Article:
Minister Barroso says the malfunction of the Brazilian IP System falls upon the user
At the opening of the third day of ABPI’s Congress, Minister Luís Roberto Barroso, of the Federal Supreme Court (STF), said that, by deciding on the unconstitutionality of the Sole paragraph of Article 40 of the Brazilian Industrial Property Law (Law 9,279/96), in the recent judgment of ADI 5529, the STF transferred to the patent applicant the burden of the inefficiency of the Brazilian intellectual property system. “This is a very clear administrative malfunction that should be addressed and not punish the patent applicant”, he said. In the judgment of the action, the minister voted for the constitutionality of the provision, which provides for the extension of the patent’s validity period due to delays by the BPTO in the analysis of the examinations.
Barroso, who is the current president of the TSE (Superior Electoral Court), participated in the Plenary “ADI (Direct Action of Unconstitutionality) 5529: Impacts of the STF Decision”, which also had lawyers Luciano Timm, and Sérgio Olivares, from Mexico, as debaters, and Luiz Henrique do Amaral, the president of AIPPI (International Association for the Protection of Intellectual Property) as the moderator. The minister expressed concern about the possible negative impacts of the STF decision. “There is a certain fear that this could reduce investment in general in Brazil because of the suspicion that there is an anti-entrepreneurial, anti-business feeling here”, he said. “For the future, the impact will be smaller, since the BPTO has already reduced the time for exams to seven years and nine months, although it is still a very bad number”, he added.
In his speech, the minister considered that in Brazil there is a certain “judicialization of life”, in which, in many cases, the Federal Supreme Court has the first word, without the maturing of issues in previous instances. “The judiciary can have the last word, but not necessarily”, he stated. In the judgment of ADI 5529, Barroso defended a “certain constitutional modesty”, considering that the STF was not the appropriate body to assess the impact on the system as a whole that such a decision could produce. For the minister, the matter in question belongs to another competence. “Basically, we are facing more of an administrative issue than a jurisdictional one. The solution here has a clear diagnosis: we have an unequipped autarchy, with more than half of its positions vacant. There is no legal solution that solves it, it is necessary to make the BPTO work”.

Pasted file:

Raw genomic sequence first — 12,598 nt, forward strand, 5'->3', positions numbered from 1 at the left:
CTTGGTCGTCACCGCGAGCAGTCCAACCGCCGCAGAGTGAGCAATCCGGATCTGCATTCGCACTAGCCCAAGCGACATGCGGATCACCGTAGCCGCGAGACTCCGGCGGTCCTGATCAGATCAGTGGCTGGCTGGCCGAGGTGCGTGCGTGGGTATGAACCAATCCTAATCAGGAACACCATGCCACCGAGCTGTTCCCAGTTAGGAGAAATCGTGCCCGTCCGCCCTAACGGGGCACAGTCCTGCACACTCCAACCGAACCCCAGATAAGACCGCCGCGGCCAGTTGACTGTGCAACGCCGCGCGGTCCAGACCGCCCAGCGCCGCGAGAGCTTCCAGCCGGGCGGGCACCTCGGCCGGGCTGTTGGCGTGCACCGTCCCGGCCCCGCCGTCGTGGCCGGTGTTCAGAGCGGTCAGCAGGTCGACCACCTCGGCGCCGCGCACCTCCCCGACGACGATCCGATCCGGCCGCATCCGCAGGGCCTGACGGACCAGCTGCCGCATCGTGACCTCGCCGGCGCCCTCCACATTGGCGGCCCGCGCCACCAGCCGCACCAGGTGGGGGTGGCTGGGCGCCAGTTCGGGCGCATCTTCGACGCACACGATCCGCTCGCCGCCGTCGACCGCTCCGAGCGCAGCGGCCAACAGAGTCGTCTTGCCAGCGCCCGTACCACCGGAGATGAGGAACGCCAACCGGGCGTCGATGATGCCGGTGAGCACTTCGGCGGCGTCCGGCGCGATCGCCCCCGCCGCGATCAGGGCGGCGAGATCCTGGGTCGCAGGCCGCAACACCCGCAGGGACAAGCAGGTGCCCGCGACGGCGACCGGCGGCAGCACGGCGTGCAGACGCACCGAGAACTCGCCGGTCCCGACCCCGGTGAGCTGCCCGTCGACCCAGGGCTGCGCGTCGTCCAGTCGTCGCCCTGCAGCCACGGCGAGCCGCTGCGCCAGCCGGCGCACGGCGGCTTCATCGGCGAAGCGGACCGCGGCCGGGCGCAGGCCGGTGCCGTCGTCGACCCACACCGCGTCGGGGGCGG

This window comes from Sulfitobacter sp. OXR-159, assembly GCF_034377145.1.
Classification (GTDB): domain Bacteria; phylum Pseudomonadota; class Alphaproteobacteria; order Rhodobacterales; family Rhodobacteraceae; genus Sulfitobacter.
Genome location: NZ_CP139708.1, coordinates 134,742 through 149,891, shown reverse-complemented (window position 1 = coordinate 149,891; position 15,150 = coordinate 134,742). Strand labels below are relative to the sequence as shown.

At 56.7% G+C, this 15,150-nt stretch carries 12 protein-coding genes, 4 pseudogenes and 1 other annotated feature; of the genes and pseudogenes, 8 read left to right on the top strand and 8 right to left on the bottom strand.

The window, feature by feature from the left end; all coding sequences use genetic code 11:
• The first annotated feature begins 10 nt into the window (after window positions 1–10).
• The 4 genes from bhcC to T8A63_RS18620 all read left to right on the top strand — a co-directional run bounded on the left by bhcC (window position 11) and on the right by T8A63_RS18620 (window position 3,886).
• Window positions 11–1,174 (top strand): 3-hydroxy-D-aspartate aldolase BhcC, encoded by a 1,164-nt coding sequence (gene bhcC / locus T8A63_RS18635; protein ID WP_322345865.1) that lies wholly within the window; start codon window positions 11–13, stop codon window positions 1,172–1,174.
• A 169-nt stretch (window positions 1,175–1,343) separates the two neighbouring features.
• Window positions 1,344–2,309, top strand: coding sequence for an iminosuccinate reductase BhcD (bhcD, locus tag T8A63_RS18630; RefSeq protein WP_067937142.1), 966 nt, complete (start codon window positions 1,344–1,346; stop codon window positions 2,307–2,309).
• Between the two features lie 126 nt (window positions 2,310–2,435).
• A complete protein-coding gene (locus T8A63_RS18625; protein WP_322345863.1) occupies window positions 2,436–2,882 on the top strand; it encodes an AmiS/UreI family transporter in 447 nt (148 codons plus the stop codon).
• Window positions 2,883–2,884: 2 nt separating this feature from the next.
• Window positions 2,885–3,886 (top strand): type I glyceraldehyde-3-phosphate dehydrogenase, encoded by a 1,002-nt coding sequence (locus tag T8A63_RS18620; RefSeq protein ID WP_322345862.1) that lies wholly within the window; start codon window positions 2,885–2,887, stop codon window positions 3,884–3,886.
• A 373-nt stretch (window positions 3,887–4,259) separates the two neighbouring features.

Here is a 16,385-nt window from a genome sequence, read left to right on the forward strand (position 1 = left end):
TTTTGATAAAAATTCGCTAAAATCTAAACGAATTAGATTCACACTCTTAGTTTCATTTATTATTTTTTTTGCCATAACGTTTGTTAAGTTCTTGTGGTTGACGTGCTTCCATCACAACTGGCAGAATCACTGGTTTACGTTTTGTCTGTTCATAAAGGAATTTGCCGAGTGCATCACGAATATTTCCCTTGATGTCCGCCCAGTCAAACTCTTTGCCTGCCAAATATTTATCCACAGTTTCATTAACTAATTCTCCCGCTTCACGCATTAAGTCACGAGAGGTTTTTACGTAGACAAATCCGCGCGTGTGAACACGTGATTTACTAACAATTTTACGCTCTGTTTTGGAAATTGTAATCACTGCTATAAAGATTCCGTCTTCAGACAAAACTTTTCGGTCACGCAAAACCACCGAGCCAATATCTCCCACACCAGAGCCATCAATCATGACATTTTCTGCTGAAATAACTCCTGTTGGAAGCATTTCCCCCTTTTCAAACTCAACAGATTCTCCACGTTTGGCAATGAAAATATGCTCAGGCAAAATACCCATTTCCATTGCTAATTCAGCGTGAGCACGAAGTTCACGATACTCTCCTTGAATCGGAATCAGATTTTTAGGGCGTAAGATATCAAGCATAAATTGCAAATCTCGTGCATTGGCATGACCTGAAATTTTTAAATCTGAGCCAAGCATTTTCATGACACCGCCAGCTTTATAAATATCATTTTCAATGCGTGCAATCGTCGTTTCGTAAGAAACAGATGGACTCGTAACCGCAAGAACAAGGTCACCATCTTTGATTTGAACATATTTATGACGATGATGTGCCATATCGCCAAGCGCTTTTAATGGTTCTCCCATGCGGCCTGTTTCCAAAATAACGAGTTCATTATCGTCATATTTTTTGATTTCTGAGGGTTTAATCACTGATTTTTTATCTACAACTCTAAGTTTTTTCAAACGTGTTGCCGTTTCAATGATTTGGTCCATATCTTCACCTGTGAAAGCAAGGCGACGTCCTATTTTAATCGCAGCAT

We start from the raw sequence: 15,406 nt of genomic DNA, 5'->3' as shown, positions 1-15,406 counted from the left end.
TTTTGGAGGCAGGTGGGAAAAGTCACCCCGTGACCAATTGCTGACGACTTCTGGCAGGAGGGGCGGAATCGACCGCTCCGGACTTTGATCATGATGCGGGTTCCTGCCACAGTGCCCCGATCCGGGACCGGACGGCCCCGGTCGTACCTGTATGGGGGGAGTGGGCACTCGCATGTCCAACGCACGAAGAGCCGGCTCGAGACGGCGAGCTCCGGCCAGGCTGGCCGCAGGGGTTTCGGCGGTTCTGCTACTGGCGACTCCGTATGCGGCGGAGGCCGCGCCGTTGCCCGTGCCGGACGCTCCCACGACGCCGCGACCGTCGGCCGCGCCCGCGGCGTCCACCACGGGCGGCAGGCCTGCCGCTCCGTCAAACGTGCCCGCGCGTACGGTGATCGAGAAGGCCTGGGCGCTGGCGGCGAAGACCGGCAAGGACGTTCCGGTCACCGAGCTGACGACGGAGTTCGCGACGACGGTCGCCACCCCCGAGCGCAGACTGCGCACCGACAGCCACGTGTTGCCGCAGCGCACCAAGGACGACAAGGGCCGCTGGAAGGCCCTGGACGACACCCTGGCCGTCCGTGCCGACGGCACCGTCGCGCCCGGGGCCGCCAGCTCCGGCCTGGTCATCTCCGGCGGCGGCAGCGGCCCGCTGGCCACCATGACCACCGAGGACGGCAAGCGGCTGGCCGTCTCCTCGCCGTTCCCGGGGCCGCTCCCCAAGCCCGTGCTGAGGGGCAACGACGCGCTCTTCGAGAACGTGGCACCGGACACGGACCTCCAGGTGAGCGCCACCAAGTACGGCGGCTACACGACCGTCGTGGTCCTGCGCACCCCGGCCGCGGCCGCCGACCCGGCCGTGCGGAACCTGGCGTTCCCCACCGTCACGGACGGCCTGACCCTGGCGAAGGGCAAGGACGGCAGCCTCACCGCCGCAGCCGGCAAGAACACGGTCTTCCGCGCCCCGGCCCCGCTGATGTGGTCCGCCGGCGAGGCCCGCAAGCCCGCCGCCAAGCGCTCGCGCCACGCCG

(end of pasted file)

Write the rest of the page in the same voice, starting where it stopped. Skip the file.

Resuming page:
For lawyer Luciano Timm, the STF decision will not result in health solutions development for the treatment of Covid 19 by Brazilian companies, as one might suppose. He also does not believe that compulsory licensing is an alternative to bring vaccines and medicines at affordable prices to the population. “I don’t believe we will develop innovations with these measures”, he said. “We send a bad message to investors. It’s not the end of the world, but I don’t see elements to expect that this will prioritize the public interest”.
In his presentation, lawyer Olivares addressed aspects of the new Mexican industrial property legislation, which introduced adjustments to patent terms in the Mexican patent system through supplementary certificates to compensate patent holders for delays directly attributable to the Mexican Institute of Industrial Property. According to the new law, a certificate will be made available for a patent whose processing time from the application submission to the granting is more than five years.
For those who want to review this and all the other plenary sessions and presentations of the congress, access the program schedule on the website of ABPI’s 41st International Congress.